What's lost in Paradise City is the feeling of structured challenge you'd get if the events were isolated instead of incorporated into an open world. When racing there's no specific path you need to follow in the game, which certainly has its strengths. If you've spent the time exploring, learning the shortcuts or the best roads to follow, you'll have a much easier time reaching the finish line. It'll be a while before getting to that point, however, since the city is a dense place. Shortcut routes are clearly marked with blinking yellow gates and jumps with bright blue, but where exactly they'll emerge takes some getting used to. It's fairly common to be speeding along and hitting a shortcut you think will easily get you to your destination more quickly, then emerging on the other side going the wrong way or on a road from which it'll take far too long to find your way back, forcing a restart. Once you've learned the ins and outs of the shortcuts this isn't as much of an issue, but in the meantime it's a better idea to stick to the streets.
Navigation is made easier through a few tutorials when you start up as well as a minimap, blinking turn signals and street signs as you race around. The signals adjust for your current position in the city, lighting up recommended paths to the finish line, though again there's a learning curve here as some of the turns come up so fast that they're easy to miss, especially if you're boosting. Once you know the city and its surrounding countryside and can rely more on memory and intuition to navigate than on the interface, everything's much easier.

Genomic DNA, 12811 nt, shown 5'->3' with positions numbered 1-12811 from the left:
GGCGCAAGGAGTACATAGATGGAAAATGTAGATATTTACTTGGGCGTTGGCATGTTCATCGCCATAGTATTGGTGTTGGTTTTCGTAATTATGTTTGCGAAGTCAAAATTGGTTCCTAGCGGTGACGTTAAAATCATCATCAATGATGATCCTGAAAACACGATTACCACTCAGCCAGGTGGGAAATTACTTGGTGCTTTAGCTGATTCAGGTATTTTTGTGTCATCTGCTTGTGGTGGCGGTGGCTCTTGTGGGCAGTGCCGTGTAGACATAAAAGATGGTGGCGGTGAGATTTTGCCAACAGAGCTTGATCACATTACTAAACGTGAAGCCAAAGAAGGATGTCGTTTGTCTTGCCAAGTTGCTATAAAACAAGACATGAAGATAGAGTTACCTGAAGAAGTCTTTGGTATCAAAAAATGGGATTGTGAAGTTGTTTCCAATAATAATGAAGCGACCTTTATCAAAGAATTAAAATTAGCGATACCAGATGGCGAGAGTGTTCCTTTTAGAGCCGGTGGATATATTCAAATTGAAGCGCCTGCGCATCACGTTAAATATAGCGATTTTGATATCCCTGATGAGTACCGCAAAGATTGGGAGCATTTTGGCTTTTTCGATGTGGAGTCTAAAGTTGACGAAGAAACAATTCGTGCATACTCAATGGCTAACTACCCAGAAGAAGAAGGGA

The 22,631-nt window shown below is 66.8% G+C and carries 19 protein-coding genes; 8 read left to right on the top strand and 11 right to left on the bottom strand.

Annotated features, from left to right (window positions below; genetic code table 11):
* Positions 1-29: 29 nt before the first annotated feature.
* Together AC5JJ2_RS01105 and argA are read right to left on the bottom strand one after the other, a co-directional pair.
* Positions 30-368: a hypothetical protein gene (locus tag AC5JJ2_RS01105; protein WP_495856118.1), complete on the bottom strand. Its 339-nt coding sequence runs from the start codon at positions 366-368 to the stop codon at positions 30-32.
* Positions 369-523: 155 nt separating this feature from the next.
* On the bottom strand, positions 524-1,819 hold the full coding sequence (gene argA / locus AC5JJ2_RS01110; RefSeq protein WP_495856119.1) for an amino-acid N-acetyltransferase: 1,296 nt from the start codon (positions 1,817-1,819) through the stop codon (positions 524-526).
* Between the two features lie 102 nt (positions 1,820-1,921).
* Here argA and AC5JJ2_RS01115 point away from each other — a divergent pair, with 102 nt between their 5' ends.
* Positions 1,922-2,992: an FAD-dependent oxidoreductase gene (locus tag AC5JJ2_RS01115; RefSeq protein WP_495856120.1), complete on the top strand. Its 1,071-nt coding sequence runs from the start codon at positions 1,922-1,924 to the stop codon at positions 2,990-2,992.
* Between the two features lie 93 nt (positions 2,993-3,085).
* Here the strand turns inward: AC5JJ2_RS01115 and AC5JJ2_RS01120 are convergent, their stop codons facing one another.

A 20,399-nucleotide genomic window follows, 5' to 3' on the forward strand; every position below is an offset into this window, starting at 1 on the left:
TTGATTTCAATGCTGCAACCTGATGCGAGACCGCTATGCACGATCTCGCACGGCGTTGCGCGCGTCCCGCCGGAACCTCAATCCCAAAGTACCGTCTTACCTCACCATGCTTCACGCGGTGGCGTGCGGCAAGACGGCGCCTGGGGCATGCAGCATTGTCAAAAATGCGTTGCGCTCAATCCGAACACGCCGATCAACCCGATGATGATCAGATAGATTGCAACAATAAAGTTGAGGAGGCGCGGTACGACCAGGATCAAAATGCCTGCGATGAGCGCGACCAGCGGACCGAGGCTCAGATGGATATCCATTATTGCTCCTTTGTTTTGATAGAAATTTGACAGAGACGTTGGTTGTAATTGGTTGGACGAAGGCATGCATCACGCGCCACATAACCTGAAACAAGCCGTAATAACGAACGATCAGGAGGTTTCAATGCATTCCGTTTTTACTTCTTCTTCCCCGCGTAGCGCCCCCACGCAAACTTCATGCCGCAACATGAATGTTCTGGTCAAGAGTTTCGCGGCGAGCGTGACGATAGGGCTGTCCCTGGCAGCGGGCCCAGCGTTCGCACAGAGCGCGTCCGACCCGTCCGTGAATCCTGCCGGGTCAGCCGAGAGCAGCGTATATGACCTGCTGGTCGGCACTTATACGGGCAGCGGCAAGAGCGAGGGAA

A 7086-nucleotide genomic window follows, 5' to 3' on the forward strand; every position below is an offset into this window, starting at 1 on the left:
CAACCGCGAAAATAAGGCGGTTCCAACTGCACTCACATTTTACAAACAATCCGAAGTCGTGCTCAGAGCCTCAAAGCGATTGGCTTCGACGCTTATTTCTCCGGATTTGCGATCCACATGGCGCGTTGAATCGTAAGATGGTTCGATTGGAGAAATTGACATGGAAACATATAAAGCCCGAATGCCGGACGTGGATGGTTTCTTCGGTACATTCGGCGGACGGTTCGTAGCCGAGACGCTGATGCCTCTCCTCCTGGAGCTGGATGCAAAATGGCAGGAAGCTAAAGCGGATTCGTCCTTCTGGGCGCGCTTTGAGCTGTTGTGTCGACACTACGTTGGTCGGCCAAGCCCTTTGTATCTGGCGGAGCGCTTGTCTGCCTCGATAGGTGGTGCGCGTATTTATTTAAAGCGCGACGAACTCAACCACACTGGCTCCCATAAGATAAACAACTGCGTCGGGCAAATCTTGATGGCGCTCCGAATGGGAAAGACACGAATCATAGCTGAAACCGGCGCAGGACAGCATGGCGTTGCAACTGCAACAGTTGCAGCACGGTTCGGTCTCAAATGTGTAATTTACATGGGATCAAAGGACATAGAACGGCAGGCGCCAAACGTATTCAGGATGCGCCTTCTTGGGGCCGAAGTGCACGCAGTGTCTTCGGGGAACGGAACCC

With more free-form events like stunt runs and takedown challenges, you're free to go pretty much anywhere within the time limits, making navigation less of an issue. Since they're all open challenges that don't follow a pre-determined route, things can become a little repetitive after a while. The challenges themselves don't really change, instead the required point or takedown totals continually increase, meaning in the case of something like the stunt runs you'll find it best to combo chain your way over to an area you know to yield big returns instead of experimenting. Starting positions for the events do alter depending on which traffic light you use as a kick-off point, but the way each plays out tends to feel quite similar, especially when replaying events already completed for higher level licenses.
When not engaged with traffic light challenges there are a few other things you can do, aside from explore. On every stretch of road a record time can be put down, and at any time the game's Showtime mode can be initiated. Series veterans will be disappointed to know that this mode replaces the structured, puzzle-like crash modes of the franchise's past, and its randomness proves nowhere near as satisfying. Once Showtime is started your car barrel-rolls down the asphalt and, by smashing into traffic, you can bounce around more to accumulate points and multipliers. While the mode's mindless action can be entertaining as a momentary diversion, it's not something that'll keep your attention for any extended period of time.